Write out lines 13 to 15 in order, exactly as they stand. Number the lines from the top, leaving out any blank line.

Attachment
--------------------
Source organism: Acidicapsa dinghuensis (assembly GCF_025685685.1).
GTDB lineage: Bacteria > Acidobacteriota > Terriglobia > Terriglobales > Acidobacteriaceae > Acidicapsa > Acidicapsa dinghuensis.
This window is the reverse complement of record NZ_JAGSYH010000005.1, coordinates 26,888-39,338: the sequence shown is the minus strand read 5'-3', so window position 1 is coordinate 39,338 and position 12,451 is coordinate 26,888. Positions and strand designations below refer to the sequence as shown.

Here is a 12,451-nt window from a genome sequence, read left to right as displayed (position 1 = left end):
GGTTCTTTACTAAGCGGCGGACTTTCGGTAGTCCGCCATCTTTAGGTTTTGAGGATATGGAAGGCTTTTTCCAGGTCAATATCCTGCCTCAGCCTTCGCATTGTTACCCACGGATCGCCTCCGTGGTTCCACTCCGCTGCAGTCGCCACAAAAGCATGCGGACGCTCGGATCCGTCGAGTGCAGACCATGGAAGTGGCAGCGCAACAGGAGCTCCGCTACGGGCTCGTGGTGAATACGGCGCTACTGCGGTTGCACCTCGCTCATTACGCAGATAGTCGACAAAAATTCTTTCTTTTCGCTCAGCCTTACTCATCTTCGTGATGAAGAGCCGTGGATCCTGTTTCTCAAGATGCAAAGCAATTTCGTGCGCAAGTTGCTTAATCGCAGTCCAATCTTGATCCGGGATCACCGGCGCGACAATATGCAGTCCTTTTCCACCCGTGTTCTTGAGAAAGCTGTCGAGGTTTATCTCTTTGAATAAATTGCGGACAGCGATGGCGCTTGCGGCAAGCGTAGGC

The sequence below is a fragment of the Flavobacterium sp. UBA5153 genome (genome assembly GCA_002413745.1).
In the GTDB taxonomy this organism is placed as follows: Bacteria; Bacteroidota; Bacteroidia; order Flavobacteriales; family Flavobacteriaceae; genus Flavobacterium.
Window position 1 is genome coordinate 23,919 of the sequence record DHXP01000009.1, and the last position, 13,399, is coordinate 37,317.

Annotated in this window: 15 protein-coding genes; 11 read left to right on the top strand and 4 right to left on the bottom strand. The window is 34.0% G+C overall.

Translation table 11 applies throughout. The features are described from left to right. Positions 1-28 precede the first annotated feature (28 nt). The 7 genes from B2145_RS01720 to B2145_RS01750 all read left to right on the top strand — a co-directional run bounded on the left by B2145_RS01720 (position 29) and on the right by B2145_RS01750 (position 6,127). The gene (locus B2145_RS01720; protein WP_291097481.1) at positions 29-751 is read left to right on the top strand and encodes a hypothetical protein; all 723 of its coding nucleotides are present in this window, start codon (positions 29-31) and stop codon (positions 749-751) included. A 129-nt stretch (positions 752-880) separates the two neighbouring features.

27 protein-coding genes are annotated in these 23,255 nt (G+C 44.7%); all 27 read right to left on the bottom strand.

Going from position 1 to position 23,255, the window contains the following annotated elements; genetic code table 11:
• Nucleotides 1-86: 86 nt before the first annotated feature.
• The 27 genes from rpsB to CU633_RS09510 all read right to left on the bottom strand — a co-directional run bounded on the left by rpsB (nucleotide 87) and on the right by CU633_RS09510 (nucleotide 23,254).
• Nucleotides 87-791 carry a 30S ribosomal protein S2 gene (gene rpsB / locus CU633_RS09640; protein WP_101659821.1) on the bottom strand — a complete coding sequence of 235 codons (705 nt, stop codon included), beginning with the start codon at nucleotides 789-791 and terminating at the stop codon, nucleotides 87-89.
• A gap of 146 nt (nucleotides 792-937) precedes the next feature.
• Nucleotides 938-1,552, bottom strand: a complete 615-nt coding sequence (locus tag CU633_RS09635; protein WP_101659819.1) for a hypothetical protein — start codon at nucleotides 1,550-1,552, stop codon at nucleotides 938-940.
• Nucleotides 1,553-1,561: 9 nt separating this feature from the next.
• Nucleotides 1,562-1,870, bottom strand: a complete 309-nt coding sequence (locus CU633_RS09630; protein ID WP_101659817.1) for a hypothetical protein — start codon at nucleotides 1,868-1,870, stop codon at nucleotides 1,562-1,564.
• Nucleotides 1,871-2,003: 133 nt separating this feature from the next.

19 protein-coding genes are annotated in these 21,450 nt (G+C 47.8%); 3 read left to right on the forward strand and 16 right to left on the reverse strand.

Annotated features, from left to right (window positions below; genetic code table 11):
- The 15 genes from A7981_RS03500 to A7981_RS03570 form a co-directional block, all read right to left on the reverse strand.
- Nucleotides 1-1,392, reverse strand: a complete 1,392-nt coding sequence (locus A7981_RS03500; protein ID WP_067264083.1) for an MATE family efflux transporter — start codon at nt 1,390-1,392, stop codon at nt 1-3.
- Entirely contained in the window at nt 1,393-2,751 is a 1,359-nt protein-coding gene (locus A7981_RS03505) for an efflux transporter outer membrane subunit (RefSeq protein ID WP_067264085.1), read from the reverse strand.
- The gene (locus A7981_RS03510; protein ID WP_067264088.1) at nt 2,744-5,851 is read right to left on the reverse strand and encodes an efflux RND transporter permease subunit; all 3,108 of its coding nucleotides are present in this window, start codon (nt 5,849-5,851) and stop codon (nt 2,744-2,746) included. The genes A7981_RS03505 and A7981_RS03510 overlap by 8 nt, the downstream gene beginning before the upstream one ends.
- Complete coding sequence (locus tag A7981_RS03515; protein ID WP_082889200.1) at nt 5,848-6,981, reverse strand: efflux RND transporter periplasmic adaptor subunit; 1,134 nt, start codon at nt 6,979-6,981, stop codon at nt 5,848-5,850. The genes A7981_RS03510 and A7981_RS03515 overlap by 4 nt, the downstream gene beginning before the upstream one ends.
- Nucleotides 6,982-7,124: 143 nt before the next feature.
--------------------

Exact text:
• Nucleotides 1-86: 86 nt before the first annotated feature.
• The 27 genes from rpsB to CU633_RS09510 all read right to left on the bottom strand — a co-directional run bounded on the left by rpsB (nucleotide 87) and on the right by CU633_RS09510 (nucleotide 23,254).
• Nucleotides 87-791 carry a 30S ribosomal protein S2 gene (gene rpsB / locus CU633_RS09640; protein WP_101659821.1) on the bottom strand — a complete coding sequence of 235 codons (705 nt, stop codon included), beginning with the start codon at nucleotides 789-791 and terminating at the stop codon, nucleotides 87-89.